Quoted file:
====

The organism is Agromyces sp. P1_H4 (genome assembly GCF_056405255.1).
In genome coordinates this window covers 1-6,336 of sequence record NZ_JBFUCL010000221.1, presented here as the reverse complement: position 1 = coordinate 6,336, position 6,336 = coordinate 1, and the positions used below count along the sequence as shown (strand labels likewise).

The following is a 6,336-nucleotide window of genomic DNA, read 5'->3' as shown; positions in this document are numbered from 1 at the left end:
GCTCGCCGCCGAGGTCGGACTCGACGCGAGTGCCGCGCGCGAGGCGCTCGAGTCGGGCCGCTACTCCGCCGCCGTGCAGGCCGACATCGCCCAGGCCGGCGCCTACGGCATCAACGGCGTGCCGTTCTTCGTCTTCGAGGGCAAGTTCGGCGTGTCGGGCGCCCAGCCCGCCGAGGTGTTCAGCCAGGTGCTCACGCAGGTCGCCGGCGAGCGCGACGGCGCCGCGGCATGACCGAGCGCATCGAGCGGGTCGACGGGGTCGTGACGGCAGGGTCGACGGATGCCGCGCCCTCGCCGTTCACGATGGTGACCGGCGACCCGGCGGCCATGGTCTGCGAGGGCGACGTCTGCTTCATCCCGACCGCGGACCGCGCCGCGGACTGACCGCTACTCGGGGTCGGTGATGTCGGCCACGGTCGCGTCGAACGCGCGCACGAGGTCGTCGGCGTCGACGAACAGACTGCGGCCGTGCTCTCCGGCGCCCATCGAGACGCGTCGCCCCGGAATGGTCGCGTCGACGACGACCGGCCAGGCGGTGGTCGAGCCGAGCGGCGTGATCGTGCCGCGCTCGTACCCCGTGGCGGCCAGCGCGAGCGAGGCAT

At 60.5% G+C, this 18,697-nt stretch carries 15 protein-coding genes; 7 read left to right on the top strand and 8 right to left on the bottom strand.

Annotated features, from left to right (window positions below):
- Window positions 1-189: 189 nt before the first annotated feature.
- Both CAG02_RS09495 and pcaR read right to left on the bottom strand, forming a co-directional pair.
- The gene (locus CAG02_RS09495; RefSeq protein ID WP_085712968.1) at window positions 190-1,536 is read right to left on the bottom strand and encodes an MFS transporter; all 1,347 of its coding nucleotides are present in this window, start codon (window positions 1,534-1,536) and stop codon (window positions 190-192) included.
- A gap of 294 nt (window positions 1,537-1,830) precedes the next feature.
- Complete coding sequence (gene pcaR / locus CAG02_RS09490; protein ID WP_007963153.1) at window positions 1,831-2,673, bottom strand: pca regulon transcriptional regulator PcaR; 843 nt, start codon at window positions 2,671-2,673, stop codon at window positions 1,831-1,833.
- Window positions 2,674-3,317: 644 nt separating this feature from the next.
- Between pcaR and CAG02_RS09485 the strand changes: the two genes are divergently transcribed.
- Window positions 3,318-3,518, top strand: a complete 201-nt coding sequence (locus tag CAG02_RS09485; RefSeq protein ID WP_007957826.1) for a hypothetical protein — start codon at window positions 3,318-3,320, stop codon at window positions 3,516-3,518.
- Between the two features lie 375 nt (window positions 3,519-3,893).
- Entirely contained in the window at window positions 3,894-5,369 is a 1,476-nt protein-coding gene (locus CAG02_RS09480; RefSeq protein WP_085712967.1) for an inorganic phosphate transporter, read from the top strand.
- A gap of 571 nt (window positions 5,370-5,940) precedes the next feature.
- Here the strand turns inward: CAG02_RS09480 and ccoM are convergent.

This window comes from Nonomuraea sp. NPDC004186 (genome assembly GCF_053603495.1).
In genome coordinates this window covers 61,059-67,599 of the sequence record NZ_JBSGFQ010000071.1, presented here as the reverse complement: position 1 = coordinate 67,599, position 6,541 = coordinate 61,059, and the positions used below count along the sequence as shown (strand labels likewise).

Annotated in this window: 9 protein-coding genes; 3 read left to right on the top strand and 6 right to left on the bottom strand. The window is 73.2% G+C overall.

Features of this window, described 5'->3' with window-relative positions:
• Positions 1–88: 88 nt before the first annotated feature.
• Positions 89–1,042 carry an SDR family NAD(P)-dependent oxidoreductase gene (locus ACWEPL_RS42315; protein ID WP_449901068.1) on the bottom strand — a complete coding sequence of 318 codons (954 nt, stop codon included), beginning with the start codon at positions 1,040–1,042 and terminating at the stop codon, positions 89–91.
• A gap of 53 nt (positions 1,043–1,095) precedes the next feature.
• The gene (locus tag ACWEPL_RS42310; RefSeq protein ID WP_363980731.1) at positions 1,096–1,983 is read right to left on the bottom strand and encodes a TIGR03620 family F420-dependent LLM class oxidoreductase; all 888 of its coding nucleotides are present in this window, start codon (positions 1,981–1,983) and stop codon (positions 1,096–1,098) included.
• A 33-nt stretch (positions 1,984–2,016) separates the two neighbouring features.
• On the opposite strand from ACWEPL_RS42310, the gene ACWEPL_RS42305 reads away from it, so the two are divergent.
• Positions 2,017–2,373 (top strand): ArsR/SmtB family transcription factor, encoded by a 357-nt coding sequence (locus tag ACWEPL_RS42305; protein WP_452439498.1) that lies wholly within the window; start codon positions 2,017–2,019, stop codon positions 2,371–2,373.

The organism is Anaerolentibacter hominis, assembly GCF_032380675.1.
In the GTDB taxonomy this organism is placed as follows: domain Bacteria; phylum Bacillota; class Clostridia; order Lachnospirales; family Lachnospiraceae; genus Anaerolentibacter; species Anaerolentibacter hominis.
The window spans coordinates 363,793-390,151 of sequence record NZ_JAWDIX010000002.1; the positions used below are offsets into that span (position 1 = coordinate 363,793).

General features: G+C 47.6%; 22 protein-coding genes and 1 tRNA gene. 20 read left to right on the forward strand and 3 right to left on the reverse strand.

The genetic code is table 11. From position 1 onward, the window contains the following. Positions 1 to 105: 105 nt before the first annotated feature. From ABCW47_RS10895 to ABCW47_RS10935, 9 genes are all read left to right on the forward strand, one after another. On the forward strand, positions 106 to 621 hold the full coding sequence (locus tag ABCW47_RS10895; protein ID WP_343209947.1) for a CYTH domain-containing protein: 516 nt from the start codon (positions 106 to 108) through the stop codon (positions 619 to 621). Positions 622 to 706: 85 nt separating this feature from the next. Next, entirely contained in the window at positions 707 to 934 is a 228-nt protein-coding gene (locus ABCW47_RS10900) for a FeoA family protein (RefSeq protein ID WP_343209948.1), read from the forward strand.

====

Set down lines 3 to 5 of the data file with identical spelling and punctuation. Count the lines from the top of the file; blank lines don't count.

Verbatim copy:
The following is a 6,336-nucleotide window of genomic DNA, read 5'->3' as shown; positions in this document are numbered from 1 at the left end:
GCTCGCCGCCGAGGTCGGACTCGACGCGAGTGCCGCGCGCGAGGCGCTCGAGTCGGGCCGCTACTCCGCCGCCGTGCAGGCCGACATCGCCCAGGCCGGCGCCTACGGCATCAACGGCGTGCCGTTCTTCGTCTTCGAGGGCAAGTTCGGCGTGTCGGGCGCCCAGCCCGCCGAGGTGTTCAGCCAGGTGCTCACGCAGGTCGCCGGCGAGCGCGACGGCGCCGCGGCATGACCGAGCGCATCGAGCGGGTCGACGGGGTCGTGACGGCAGGGTCGACGGATGCCGCGCCCTCGCCGTTCACGATGGTGACCGGCGACCCGGCGGCCATGGTCTGCGAGGGCGACGTCTGCTTCATCCCGACCGCGGACCGCGCCGCGGACTGACCGCTACTCGGGGTCGGTGATGTCGGCCACGGTCGCGTCGAACGCGCGCACGAGGTCGTCGGCGTCGACGAACAGACTGCGGCCGTGCTCTCCGGCGCCCATCGAGACGCGTCGCCCCGGAATGGTCGCGTCGACGACGACCGGCCAGGCGGTGGTCGAGCCGAGCGGCGTGATCGTGCCGCGCTCGTACCCCGTGGCGGCCAGCGCGAGCGAGGCAT

At 60.5% G+C, this 18,697-nt stretch carries 15 protein-coding genes; 7 read left to right on the top strand and 8 right to left on the bottom strand.